Tuesday, July 26, 2016

In Soviet Union, election steals you

Given that Trump's friends in Russia, and therefore, Wikileaks, are committed to releasing more private conversations from the DNC, I think it's worth examining the role of the organization in US elections.

I've seen a lot of people proclaim that the DNC has violated some kind of oath of impartiality.  Right off the bat, let me assure you that such an oath does not exist.  It's not the job of the DNC to be impartial.  It is the job of the DNC to win in November.  

Full stop.

If you need more convincing, maybe take a look at the name.  It's the Democratic National Committee.  They exist to promote Democrats, and to enable them to win office against Republicans.  When they serve as a go-between for opposing candidates during a primary, they are never going to obstruct, or harm, the stronger candidate.  Never.  They're not your mom, they're not there to "be fair" or to tell Clinton that nice girls share their delegates.  That is not what they do, that is never what they did, and that is not going to change just because you're rooting for the underdog.

Something else they don't do, is actually run the election.  Counties do that, and states, and although the structures vary somewhat from place to place, when it boils down to how a governor wants to run an election, and how the state Democratic Committee wants to see it happen, the governor wins every time.  Because the governor has a lot of political power, and hey, quick question for you guys: what's the name of the chairperson of your county's Democratic Party?  How about your state's Democratic Committee?  Oh, you don't know?


So I'm just going to dismiss entirely any talk of the DNC suppressing selected voters in their own primary.

On to the stolen emails!  I see a lot talk in the media about how what's been released shows that the DNC was biased against Sanders.  First of all, imagine that!  Democrats, wary of the motivations of a Socialist who said to a reporter that he only joined the Democratic party in order to get better publicity for his presidential run?  Go figure.  It's like they are human with reasoning ability or something.

Secondly, what did they do to disadvantage him, exactly?  And if you're having trouble answering that, it's probably because they didn't actually do anything.  And if you don't believe me, maybe you'll believe Sanders's own press secretary, who couldn't take the conspiracy nonsense any more and blasted out a few choice tweets, such as "the system didn't cheat us," and "NO ONE STOLE THE ELECTION."

Yes, there was a private email strategy session that was stolen and made public, and the most damning thing that can be said about that is 1) Veep is an astoundingly accurate television show, and 2) if Bernie Sanders was sitting on an "I'm an atheist!" bombshell, then the DNC wanted to make damn sure that it went off during the primary, and not as the party's nominee in the fall, which sounds completely reasonable to me.  We also learned that the super evil supervillain Debbie Wasserman Schultz is really bad at living up to her evilness, because she apparently shot down every dumbass "should we expose Sanders's beliefs?" idea that came her way.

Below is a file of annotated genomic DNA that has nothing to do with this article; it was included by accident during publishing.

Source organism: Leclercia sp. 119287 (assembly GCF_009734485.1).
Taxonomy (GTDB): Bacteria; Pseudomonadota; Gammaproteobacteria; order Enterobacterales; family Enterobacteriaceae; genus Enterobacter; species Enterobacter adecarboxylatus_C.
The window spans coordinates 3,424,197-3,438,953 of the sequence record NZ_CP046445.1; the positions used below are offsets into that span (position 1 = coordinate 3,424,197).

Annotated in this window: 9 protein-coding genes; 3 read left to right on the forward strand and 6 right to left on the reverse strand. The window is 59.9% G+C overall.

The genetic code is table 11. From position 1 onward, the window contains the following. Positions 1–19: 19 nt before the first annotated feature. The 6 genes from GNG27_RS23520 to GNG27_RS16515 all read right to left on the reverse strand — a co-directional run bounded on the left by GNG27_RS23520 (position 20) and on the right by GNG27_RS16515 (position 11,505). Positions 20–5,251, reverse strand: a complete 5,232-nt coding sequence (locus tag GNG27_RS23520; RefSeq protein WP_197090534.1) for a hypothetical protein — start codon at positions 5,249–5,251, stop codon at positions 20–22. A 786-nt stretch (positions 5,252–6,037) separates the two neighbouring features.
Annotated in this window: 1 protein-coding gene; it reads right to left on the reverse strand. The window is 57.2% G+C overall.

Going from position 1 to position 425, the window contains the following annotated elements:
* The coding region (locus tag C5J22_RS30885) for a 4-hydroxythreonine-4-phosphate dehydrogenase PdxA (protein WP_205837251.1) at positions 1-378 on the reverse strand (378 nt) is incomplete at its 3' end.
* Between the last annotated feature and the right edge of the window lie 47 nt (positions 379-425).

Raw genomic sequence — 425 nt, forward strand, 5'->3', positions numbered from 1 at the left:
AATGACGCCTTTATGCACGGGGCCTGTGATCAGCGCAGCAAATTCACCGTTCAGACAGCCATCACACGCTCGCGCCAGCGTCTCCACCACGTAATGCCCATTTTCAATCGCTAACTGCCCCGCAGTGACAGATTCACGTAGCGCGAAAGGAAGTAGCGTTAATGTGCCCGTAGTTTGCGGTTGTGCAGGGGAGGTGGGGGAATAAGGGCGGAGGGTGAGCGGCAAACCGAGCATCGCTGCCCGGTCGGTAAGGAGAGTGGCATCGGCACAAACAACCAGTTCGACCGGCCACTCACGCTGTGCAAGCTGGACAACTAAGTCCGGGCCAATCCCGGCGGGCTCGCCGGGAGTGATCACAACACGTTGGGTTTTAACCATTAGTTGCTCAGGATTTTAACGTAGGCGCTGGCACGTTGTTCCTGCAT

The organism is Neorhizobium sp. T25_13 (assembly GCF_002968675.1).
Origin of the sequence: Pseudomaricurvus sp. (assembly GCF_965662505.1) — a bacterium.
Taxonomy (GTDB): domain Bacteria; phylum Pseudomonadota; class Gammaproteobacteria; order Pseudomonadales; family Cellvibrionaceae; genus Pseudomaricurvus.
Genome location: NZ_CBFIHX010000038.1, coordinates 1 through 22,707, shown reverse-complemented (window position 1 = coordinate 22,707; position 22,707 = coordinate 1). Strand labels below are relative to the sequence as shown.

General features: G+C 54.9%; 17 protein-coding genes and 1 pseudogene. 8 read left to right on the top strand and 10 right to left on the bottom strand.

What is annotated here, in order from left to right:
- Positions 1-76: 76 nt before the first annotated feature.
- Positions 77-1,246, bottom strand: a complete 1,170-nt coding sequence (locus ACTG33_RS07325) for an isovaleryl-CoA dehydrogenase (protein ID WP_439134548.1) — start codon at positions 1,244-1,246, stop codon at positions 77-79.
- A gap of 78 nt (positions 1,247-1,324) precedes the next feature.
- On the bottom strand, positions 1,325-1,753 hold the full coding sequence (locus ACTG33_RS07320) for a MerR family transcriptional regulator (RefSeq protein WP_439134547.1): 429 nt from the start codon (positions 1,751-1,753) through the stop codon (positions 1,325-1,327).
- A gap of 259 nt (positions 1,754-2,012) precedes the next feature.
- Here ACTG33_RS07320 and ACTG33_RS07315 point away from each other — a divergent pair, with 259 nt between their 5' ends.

At least, so far.  I'm not a fan of DWS, although it's because she doesn't appear to always represent her constituents all that well, and not because she personifies any of the names that men on the internet call her.

But what about the debate schedule?  Sanders didn't get the time slots he wanted!

Seriously?  The debate schedule?  You do realize that this is the number one, perennial, never-changing bitch of every campaign since debates were invented?   It's also a bitch that is laughably irrelevant when you can watch anything anytime you want on that thing in your hand that you're using to catch Pokemon.

Ah, but what about Schultz's unfair treatment of the Sanders campaign, when she locked them out of their own voter database?  Is that how you remember that incident?  Here's how I remember it: Sanders campaign workers knowingly accessed confidential Clinton campaign data.  They did it more than once.  Then they claimed that they did it to "expose a fault in the system," complained about being denied access while the investigation proceeded, didn't publicly thank the Clinton campaign when they stepped up to vouch for their overall integrity (not counting the guy they fired for stealing and directing others to steal), and then sued the DNC and claimed that they were the victims.  Of their own crime.

Which leads me to my last point.  The Sanders campaign was really good at spin.  Because they excelled at politics, you know, politics, the game that everyone is playing here?

At any rate, while I understand that political coverage is not a zero sum deal, maybe we could spare a few column inches of the "DNC is a ravenous monster!" narrative and devote those to investigating a Republican nominee who appears to be in cahoots with a foreign government in order to influence American policy.  You know, kind of like treason?